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Health Aide Charged with Spreading COVID-19 in First Case of Its Kind

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For months, many of us lived with the possibility of spreading COVID-19. Now, a home health aide in Camden, New Jersey has become the first to be charged with it as a crime. It’s the first time a healthcare worker is being held criminally liable for the spread of the virus.  

The defendant, 51-year-old Josefina Brito-Fernandez, lost her license to practice because of the ordeal. She says her life has been “destroyed” as a result and has since entered a probation program for fear of losing her immigration status.

Singled Out for Negligence

Brito-Fernandez is a legal resident of the Dominican Republic whose husband and children both live in New Jersey. Any legal trouble could tarnish her immigration status, forcing her to leave her family behind.

The charges against Brito-Fernandez came down last May. At the time, she was caring for an 80-year-old woman with developmentally disabled siblings. She earned $11 an hour cooking, cleaning, and caring for the family.

At the time, she ended up seeking care for a urinary tract infection and was given a COVID test all in English, yet she only speaks Spanish. The next day at work, she got a call telling her she had tested positive.

Nearly a month later, the elderly woman died, and the police questioned Brito-Fernandez at her home. The authorities ended up hanging the case on her because she didn’t wear a mask while inside the patient’s house. 

Instead of facing trial, Brito-Fernandez agreed to give up her medical license as part of a probation program, which means she will likely never work as a home health aide again. The family of the deceased patient has even filed a brief asking for Brito-Fernandez not to be prosecuted, but her legal problems are far from over.

“I do believe it was outrageous that she was charged in the first place, and equally outrageous that she had to give up her home health license permanently to get this resolved,” said her attorney, Teri Lodge. “I would have loved to have tried this case, and I think she would have prevailed. But are unpredictable, and the risk of deportation was too great.”

For months, Brito-Fernandez has lived in fear of losing her home and family. “I have a family here,” she said through a Spanish interpreter. “Five children, and small children who need me,” including a seven and eight-year-old. “All my children were suffering watching me cry at night.”

Legal experts say the criminal justice system is making an example out of Brito-Fernandez.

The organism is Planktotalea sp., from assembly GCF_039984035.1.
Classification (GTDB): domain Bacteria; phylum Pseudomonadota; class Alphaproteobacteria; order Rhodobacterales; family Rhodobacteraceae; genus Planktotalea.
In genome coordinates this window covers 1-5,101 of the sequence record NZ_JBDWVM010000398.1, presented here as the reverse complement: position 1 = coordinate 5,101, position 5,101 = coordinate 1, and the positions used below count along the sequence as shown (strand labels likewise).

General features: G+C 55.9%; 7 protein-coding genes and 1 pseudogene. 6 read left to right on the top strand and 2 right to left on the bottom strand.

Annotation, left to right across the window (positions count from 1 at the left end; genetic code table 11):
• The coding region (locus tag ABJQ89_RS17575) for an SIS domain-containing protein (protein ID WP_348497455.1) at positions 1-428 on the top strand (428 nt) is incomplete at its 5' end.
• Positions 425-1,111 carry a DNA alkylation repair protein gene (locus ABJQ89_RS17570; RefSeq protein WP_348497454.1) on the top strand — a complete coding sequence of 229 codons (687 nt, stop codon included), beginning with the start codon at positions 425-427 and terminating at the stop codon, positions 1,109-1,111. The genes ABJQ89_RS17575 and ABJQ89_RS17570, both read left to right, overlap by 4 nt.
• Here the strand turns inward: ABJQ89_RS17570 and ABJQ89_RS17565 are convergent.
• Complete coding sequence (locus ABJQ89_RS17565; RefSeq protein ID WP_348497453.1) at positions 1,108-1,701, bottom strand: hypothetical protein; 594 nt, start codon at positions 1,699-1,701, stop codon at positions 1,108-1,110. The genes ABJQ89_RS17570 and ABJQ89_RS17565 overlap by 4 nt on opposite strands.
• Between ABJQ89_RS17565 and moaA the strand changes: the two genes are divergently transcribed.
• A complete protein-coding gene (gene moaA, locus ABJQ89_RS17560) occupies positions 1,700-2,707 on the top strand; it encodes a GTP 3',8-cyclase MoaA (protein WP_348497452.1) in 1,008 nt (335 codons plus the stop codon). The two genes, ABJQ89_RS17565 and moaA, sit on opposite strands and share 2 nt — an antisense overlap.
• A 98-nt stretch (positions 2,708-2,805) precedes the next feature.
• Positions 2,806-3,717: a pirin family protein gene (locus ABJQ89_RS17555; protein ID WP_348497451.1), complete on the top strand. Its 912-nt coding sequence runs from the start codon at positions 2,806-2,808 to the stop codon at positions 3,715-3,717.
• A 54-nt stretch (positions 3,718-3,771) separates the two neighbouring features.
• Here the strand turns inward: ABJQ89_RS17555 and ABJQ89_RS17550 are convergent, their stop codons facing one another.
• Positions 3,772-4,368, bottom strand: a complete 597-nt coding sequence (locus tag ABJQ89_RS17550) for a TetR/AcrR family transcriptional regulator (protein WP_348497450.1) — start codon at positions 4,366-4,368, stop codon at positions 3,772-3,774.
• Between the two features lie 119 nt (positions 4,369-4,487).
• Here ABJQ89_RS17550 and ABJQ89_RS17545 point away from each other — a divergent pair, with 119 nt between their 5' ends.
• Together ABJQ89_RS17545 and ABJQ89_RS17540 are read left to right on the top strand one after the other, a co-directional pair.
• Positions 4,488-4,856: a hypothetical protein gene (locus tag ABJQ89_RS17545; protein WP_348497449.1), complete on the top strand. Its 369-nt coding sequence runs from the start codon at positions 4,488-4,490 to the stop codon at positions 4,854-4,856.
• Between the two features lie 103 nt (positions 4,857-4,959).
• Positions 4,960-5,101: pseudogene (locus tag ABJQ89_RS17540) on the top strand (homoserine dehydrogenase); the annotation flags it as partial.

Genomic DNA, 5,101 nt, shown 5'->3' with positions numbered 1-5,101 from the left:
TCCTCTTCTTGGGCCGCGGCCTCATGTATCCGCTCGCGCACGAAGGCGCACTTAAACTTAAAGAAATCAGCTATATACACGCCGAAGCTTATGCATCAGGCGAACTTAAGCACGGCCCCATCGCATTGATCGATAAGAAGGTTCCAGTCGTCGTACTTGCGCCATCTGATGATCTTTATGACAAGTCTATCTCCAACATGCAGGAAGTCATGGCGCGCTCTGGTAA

“It’s really impossible to know who transmitted a disease as infectious as COVID, and of course, there’s so much asymptomatic transmission out there,” said Dr. Christopher Beyrer, a professor of epidemiology at Johns Hopkins University, who also worked on the criminalization of HIV infections. “The idea you would let a court and a jury try to figure it out is really disturbing.”

Proving the cause of transmission has become nearly impossible in many cases of infection.

As for Brito-Fernandez and her family, the threat couldn’t be more severe. “It’s really emotional for her to even think about these things,” said her 26-year-old son Jose Fernandez. “It was a nightmare, considering she might go to jail or think she might have to leave her children behind.”

Authorities continued building a case against Brito-Fernandez up until Spring 2021. That was around the same time the CDC changed its guidance to allow healthcare workers to return to work, even if they have been exposed to COVID-19.

Selective Enforcement

Anne Kelsey, a staff attorney at the Center for HIV Law and Policy, says the rules can play out differently for different groups of people, with immigrants, non-English speakers, and people of color facing the most risk.

“Hers is a unique case in that it’s a healthcare worker, but we’ve seen social distancing rules being enforced against groups of young black men hanging out,” Kelsey said. “The criminalization of disease and disease transmission hurts marginalized people. Period.”

She compares the current climate to several health crises of the past, including tuberculosis, typhoid, and HIV. Throughout history, she argues, sexual and racial minorities and the poor have been disproportionately prosecuted for public health problems.

In many ways, prosecuting individuals during a pandemic may do more harm than good.

“Unfortunately, this is in some ways a paradigmatic example of why punitive and legal approaches to public health problems almost invariably end up causing new problems, and not addressing any of the public health imperatives,” said Beyrer.

“A case could be resolved, sure, but once you have any contact with the criminal justice system it so easily multiplies,” said Kelsey. “One slip-up becomes another, and there could be really long-lasting repercussions.” Those potential complications could be “in addition to her own stress and trauma, because she’ll carry that with her too.”

Fearing criminal prosecution, the case can also dissuade people like Brito-Fernandez from getting tested for COVID-19. It’s not yet clear whether she will get to stay with her family in the U.S.

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